Smartphone anxiety: research reveals holidays are more stressful if we cannot get online
Modern day tourists have become so reliant on being online with their smartphones that they are suffering stress when they lose that connection when travelling.
A new study has revealed that the more tech savvy we are – the worse our 'anxiety' when that wired access gets broken.
The research from the National Chin-Yi University of Technology in Taiwan discovered that separation anxiety from our technology is directly related to how much people use their phones and tablets in the first place.
It said that the more we used technology for booking hotels, hiring cars, mapping directions and keeping in touch, the greater the difficulty in coping when the connection was broken.
Young people with better education tended to have the greatest “smart phone web-dependence”, they said.
And this seemed to translate directly to what they called “smart phone web-dependence anxiety” when reliable and fast internet access was no longer available.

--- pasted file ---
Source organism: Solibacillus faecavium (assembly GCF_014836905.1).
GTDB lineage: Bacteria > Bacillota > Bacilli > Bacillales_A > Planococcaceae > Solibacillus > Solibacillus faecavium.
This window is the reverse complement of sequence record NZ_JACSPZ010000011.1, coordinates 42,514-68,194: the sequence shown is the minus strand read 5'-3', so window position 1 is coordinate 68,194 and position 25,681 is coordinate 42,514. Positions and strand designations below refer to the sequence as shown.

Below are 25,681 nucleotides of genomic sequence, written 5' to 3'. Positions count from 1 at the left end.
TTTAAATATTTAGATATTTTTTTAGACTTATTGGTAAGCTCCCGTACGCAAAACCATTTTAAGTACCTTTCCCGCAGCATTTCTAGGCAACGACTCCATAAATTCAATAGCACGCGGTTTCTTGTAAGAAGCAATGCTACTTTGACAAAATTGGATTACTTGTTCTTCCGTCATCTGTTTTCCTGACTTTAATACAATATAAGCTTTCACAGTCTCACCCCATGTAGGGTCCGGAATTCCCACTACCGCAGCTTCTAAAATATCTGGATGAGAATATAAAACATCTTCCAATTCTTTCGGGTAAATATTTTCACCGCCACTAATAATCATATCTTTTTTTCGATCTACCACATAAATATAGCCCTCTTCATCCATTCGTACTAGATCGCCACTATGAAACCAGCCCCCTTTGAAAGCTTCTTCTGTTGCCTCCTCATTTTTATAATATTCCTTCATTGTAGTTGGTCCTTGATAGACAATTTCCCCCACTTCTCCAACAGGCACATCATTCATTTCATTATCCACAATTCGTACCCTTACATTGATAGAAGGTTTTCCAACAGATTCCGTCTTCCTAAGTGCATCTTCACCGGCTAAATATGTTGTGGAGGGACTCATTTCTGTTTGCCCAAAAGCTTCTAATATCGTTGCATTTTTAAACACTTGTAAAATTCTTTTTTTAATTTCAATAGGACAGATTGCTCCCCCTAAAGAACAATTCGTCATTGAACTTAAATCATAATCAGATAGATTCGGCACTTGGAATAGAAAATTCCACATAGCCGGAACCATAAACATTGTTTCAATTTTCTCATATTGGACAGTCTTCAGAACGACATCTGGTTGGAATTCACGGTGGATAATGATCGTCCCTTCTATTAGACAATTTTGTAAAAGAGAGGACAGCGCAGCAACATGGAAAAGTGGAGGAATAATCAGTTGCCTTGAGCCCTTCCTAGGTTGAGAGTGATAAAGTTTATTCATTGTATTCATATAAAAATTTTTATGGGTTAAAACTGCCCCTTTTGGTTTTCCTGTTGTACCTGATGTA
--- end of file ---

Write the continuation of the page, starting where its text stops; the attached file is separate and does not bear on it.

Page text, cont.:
The research used the idea of attachment theory whereby people have a psychological tendency to seek out safety by being close to another person.
This happens naturally for say parents and children, if they lose sight of each other in a crowded place. However, people were now forming the same kind of bonds with their smart phones, and the same anxiety when it was no longer available.
As the capabilities of smart devices develop, the separation anxiety will probably only get worse and the study’s authors suggested that a “treatment” was available by ensuring fast and low-cost access to the internet when travelling.
Not specifically looked at in the research was the fact that many travellers are now deliberately opting to untether themselves from the world online through so-called digital detox holidays.
One luxury spa in Germany, the Villa Stéphanie, offers a “disconnect” option for its rooms that excludes all WiFi and mobile signals at the touch of a button.
The Westin Hotel in Dublin also offers special packages for people looking to escape “electronic chatter” that includes a safe to lock up phones and gadgets.
Other destinations are specifically marketing themselves on the basis that mobile signals are dismal.
Another popular option is to revert to an old-fashioned mobile phone when travelling, which is perfectly fine for calls and texts but nothing more.